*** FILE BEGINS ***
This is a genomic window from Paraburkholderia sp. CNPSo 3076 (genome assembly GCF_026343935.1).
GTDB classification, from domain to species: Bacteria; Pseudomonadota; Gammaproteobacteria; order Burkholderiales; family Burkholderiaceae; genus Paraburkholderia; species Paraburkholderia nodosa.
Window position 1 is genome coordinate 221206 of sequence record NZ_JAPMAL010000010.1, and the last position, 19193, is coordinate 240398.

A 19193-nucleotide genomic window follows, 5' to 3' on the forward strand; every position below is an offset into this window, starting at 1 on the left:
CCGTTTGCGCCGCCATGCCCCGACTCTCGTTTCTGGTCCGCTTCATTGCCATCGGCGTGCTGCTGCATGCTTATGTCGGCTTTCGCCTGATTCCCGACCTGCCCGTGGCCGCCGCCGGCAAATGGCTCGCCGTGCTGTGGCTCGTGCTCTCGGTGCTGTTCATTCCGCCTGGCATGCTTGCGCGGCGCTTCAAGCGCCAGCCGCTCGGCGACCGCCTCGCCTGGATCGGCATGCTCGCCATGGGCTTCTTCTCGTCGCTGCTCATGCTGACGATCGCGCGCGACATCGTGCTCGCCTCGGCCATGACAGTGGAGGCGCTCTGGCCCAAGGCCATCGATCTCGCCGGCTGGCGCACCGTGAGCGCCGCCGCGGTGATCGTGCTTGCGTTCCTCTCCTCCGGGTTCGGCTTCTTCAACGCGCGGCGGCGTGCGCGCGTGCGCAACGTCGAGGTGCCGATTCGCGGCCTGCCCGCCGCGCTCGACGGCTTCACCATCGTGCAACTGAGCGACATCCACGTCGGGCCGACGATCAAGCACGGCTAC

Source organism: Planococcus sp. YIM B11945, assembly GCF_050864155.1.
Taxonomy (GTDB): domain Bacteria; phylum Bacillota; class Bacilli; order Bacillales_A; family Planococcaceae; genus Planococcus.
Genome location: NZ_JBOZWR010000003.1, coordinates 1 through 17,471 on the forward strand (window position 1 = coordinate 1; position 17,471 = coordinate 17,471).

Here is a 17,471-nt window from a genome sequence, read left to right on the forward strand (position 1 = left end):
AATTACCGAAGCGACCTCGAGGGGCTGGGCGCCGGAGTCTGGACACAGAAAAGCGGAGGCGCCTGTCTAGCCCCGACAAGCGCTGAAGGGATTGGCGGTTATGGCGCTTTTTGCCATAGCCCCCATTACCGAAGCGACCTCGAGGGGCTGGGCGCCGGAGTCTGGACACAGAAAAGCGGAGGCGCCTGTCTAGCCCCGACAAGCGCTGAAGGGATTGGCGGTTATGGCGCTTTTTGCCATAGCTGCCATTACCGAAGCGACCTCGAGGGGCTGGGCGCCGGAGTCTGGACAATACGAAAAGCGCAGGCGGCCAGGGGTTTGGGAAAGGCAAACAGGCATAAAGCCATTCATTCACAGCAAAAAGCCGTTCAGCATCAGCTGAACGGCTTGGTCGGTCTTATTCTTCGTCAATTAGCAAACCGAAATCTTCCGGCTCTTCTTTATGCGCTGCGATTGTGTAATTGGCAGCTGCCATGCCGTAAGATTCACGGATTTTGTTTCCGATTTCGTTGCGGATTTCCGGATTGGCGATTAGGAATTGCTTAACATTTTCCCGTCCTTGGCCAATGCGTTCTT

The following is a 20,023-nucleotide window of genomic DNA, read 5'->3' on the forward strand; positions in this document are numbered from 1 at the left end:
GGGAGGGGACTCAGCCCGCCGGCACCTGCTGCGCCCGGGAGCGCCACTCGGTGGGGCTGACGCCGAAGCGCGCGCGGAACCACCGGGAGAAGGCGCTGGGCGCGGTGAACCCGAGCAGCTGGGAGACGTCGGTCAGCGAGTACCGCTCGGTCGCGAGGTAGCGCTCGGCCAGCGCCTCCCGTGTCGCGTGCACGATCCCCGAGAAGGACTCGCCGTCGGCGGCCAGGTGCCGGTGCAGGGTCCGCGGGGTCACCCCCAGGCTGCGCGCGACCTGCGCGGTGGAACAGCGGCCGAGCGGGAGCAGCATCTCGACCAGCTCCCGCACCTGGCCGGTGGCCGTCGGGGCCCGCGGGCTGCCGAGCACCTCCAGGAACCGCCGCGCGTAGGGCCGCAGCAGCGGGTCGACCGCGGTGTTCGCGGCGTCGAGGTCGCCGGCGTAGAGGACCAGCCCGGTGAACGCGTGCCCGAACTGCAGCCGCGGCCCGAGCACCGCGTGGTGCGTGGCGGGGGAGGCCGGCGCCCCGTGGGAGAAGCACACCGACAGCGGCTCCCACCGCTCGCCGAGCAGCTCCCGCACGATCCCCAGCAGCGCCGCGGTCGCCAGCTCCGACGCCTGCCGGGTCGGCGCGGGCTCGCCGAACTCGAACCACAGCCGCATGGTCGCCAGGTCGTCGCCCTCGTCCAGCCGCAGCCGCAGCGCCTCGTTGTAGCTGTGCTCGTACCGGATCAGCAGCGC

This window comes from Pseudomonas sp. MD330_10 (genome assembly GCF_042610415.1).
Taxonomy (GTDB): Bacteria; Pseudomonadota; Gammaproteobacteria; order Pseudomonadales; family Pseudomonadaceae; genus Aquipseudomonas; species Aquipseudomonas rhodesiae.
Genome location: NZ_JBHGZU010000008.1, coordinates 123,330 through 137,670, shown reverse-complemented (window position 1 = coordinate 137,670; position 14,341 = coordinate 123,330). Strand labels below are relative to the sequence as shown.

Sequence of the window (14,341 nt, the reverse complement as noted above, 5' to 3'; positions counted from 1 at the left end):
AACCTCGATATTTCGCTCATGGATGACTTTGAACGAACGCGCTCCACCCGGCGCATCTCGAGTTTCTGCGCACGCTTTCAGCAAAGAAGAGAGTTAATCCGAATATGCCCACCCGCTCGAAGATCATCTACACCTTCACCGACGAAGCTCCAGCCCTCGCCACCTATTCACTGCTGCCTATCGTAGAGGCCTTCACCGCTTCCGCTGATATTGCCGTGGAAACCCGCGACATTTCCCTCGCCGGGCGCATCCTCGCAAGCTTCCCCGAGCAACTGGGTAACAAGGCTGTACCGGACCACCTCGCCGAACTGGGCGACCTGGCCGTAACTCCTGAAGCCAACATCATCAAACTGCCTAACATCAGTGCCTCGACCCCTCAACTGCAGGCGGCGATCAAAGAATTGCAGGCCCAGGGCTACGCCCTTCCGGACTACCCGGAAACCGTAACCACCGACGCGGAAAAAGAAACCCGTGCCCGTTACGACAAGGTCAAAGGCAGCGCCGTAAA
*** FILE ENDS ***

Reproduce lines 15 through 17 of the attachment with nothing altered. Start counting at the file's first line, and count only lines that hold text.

Genome location: NZ_JBHGZU010000008.1, coordinates 123,330 through 137,670, shown reverse-complemented (window position 1 = coordinate 137,670; position 14,341 = coordinate 123,330). Strand labels below are relative to the sequence as shown.

Sequence of the window (14,341 nt, the reverse complement as noted above, 5' to 3'; positions counted from 1 at the left end):
AACCTCGATATTTCGCTCATGGATGACTTTGAACGAACGCGCTCCACCCGGCGCATCTCGAGTTTCTGCGCACGCTTTCAGCAAAGAAGAGAGTTAATCCGAATATGCCCACCCGCTCGAAGATCATCTACACCTTCACCGACGAAGCTCCAGCCCTCGCCACCTATTCACTGCTGCCTATCGTAGAGGCCTTCACCGCTTCCGCTGATATTGCCGTGGAAACCCGCGACATTTCCCTCGCCGGGCGCATCCTCGCAAGCTTCCCCGAGCAACTGGGTAACAAGGCTGTACCGGACCACCTCGCCGAACTGGGCGACCTGGCCGTAACTCCTGAAGCCAACATCATCAAACTGCCTAACATCAGTGCCTCGACCCCTCAACTGCAGGCGGCGATCAAAGAATTGCAGGCCCAGGGCTACGCCCTTCCGGACTACCCGGAAACCGTAACCACCGACGCGGAAAAAGAAACCCGTGCCCGTTACGACAAGGTCAAAGGCAGCGCCGTAAA